Date of Performance/Collection: April 30, 2014
Primary Language: English
Two bears are taking a shower. One of the bears asks the other, “Hey do you have any soap?” The other replies, “No soap…radio.”
“The joke is,” the informant said, “that it’s not really a joke. It doesn’t make any sense. But if you’re in a group of people and you and a few buddies are in on the joke together, one of you says the joke and everyone else just needs to laugh as if it’s the funniest thing ever. No one else is going to get it. They’re going to be really confused and then from there…it just gets funnier. It’s beautiful.”
Collector: Where did you learn it?
Informant: On a retreat I went on last year, during the drive up, two of the guys [who were older members] in my car did it to us. I had heard similar jokes before, so I picked up on it and started laughing, too. But the two other girls that were in the car had no idea and got really pissed. And even after we explained it to them, that it’s not supposed to make any sense, they didn’t find it funny at all.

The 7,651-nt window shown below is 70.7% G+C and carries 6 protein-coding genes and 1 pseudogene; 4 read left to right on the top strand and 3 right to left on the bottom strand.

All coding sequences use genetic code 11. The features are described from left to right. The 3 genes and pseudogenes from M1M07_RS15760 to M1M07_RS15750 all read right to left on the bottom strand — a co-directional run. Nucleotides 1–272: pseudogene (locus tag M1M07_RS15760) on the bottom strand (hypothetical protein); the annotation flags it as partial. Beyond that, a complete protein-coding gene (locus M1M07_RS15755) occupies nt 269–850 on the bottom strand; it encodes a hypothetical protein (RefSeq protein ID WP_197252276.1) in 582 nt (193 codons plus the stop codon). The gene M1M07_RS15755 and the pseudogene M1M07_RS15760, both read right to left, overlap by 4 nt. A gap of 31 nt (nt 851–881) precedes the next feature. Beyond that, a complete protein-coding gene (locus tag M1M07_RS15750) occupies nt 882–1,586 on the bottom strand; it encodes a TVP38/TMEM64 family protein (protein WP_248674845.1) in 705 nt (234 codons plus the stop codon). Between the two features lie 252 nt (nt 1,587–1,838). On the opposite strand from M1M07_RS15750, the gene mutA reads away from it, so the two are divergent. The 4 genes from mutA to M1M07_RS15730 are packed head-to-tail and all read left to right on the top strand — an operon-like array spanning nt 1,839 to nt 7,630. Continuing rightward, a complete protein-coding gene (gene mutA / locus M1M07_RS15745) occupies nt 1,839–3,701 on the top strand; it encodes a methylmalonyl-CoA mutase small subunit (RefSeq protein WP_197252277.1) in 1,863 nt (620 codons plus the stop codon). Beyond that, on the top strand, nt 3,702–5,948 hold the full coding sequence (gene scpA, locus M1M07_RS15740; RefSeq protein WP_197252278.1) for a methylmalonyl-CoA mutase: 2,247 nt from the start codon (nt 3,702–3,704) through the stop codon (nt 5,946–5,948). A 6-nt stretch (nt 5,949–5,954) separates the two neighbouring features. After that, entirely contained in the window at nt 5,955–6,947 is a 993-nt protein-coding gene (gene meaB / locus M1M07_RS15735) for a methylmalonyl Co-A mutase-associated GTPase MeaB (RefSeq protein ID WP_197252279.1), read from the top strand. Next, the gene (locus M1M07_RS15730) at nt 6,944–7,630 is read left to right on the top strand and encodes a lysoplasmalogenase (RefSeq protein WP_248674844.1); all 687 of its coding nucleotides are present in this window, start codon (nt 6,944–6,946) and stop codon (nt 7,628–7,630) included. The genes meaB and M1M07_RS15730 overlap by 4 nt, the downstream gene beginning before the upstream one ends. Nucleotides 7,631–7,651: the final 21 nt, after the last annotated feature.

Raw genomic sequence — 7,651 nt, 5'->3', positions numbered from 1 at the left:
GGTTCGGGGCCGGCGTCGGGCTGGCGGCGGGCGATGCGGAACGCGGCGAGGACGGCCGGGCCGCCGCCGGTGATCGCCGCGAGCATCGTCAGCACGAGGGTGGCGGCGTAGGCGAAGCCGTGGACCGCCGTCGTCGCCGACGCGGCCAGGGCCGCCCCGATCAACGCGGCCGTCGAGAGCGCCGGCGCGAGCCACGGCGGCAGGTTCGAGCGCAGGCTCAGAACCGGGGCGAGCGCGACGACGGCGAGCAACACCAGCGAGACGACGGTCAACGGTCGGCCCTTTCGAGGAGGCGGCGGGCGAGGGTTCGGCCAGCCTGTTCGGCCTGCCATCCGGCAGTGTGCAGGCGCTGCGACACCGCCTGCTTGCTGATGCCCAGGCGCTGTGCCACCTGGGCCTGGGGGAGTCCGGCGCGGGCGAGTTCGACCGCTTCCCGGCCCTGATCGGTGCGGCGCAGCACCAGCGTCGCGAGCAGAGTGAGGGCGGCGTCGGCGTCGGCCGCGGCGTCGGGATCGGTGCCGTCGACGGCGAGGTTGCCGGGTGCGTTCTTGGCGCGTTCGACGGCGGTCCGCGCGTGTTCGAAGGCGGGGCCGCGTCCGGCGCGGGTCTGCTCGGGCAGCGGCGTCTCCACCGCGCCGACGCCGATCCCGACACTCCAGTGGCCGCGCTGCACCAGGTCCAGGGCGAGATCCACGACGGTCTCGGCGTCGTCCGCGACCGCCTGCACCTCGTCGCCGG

I think this “joke,” or rather meta-joke (in which the joke aren’t the words but rather the situation of performance that becomes the joke) beautifully exemplifies the use of prank in liminal space. This retreat that the informant attended, he later explained, was a new members retreat to get the new members situated in the group. Ironically, while the intention of the retreat is to integrate additional people into community, the older members in fact alienated some of them. The informant, however, having figured out the joke earned a kind of place among the “big boys.” When asked if the joke was enacted intentionally as a bonding/alienating experience, the informant clarified that it probably wasn’t. Rather it may have just been an irresponsible prank in which the potential consequences hadn’t been fully recognized prior to enacting it on that nature of a retreat. Nevertheless, the experience illustrates a tension that lies between old members and the new: those who are in on the joke and those who are not. And if you happen to be new and yet somehow in on the joke, then you have only affirmed that you belonged in the group all along, even prior to having joined.
This type of prank emphasizes the binaries that establish identity: the “us” and “them” distinction, the “us” presumably being the originals.